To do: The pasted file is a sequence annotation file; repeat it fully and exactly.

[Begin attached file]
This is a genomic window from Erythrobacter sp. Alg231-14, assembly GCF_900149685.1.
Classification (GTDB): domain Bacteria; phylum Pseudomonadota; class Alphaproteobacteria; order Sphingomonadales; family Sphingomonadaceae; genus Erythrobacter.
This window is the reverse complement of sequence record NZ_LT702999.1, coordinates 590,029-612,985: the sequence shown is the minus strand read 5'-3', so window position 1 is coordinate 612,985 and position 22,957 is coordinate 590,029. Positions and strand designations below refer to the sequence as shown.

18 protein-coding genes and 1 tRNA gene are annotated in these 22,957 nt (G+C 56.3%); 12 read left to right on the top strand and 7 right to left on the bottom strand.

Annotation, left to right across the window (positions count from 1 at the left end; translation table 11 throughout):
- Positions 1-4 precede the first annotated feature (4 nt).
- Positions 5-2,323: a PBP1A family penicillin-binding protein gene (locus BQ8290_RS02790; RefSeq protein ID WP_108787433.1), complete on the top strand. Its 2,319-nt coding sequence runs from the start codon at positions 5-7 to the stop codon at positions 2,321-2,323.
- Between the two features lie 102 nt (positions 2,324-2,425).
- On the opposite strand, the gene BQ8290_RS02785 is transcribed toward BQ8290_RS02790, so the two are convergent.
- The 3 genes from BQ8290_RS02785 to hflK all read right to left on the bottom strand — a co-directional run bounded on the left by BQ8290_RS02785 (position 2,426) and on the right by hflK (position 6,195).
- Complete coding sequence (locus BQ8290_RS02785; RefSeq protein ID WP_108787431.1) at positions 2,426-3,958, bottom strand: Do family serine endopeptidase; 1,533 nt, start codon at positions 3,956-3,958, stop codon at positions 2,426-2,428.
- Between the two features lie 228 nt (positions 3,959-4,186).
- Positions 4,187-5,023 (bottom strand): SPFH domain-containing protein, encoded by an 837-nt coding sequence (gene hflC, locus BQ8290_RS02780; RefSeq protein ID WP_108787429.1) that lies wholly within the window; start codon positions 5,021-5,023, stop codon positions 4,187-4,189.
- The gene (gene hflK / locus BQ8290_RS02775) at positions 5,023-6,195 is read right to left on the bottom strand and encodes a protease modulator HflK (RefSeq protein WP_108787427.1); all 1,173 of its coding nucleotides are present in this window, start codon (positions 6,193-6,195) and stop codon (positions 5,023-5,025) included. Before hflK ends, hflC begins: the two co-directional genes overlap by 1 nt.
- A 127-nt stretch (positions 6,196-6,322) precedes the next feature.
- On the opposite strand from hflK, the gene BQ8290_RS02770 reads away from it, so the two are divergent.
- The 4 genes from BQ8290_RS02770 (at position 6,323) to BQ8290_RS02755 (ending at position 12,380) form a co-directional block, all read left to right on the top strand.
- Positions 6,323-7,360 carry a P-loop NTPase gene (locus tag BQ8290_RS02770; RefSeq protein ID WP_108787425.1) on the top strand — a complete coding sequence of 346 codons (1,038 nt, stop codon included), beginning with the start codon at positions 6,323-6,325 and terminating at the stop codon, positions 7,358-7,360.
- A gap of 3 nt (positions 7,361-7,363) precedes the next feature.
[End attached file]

This is a genomic window from Erythrobacter sp. Alg231-14, assembly GCF_900149685.1.
Classification (GTDB): domain Bacteria; phylum Pseudomonadota; class Alphaproteobacteria; order Sphingomonadales; family Sphingomonadaceae; genus Erythrobacter.
This window is the reverse complement of sequence record NZ_LT702999.1, coordinates 590,029-612,985: the sequence shown is the minus strand read 5'-3', so window position 1 is coordinate 612,985 and position 22,957 is coordinate 590,029. Positions and strand designations below refer to the sequence as shown.

18 protein-coding genes and 1 tRNA gene are annotated in these 22,957 nt (G+C 56.3%); 12 read left to right on the top strand and 7 right to left on the bottom strand.

Annotation, left to right across the window (positions count from 1 at the left end; translation table 11 throughout):
- Positions 1-4 precede the first annotated feature (4 nt).
- Positions 5-2,323: a PBP1A family penicillin-binding protein gene (locus BQ8290_RS02790; RefSeq protein ID WP_108787433.1), complete on the top strand. Its 2,319-nt coding sequence runs from the start codon at positions 5-7 to the stop codon at positions 2,321-2,323.
- Between the two features lie 102 nt (positions 2,324-2,425).
- On the opposite strand, the gene BQ8290_RS02785 is transcribed toward BQ8290_RS02790, so the two are convergent.
- The 3 genes from BQ8290_RS02785 to hflK all read right to left on the bottom strand — a co-directional run bounded on the left by BQ8290_RS02785 (position 2,426) and on the right by hflK (position 6,195).
- Complete coding sequence (locus BQ8290_RS02785; RefSeq protein ID WP_108787431.1) at positions 2,426-3,958, bottom strand: Do family serine endopeptidase; 1,533 nt, start codon at positions 3,956-3,958, stop codon at positions 2,426-2,428.
- Between the two features lie 228 nt (positions 3,959-4,186).
- Positions 4,187-5,023 (bottom strand): SPFH domain-containing protein, encoded by an 837-nt coding sequence (gene hflC, locus BQ8290_RS02780; RefSeq protein ID WP_108787429.1) that lies wholly within the window; start codon positions 5,021-5,023, stop codon positions 4,187-4,189.
- The gene (gene hflK / locus BQ8290_RS02775) at positions 5,023-6,195 is read right to left on the bottom strand and encodes a protease modulator HflK (RefSeq protein WP_108787427.1); all 1,173 of its coding nucleotides are present in this window, start codon (positions 6,193-6,195) and stop codon (positions 5,023-5,025) included. Before hflK ends, hflC begins: the two co-directional genes overlap by 1 nt.
- A 127-nt stretch (positions 6,196-6,322) precedes the next feature.
- On the opposite strand from hflK, the gene BQ8290_RS02770 reads away from it, so the two are divergent.
- The 4 genes from BQ8290_RS02770 (at position 6,323) to BQ8290_RS02755 (ending at position 12,380) form a co-directional block, all read left to right on the top strand.
- Positions 6,323-7,360 carry a P-loop NTPase gene (locus tag BQ8290_RS02770; RefSeq protein ID WP_108787425.1) on the top strand — a complete coding sequence of 346 codons (1,038 nt, stop codon included), beginning with the start codon at positions 6,323-6,325 and terminating at the stop codon, positions 7,358-7,360.
- A gap of 3 nt (positions 7,361-7,363) precedes the next feature.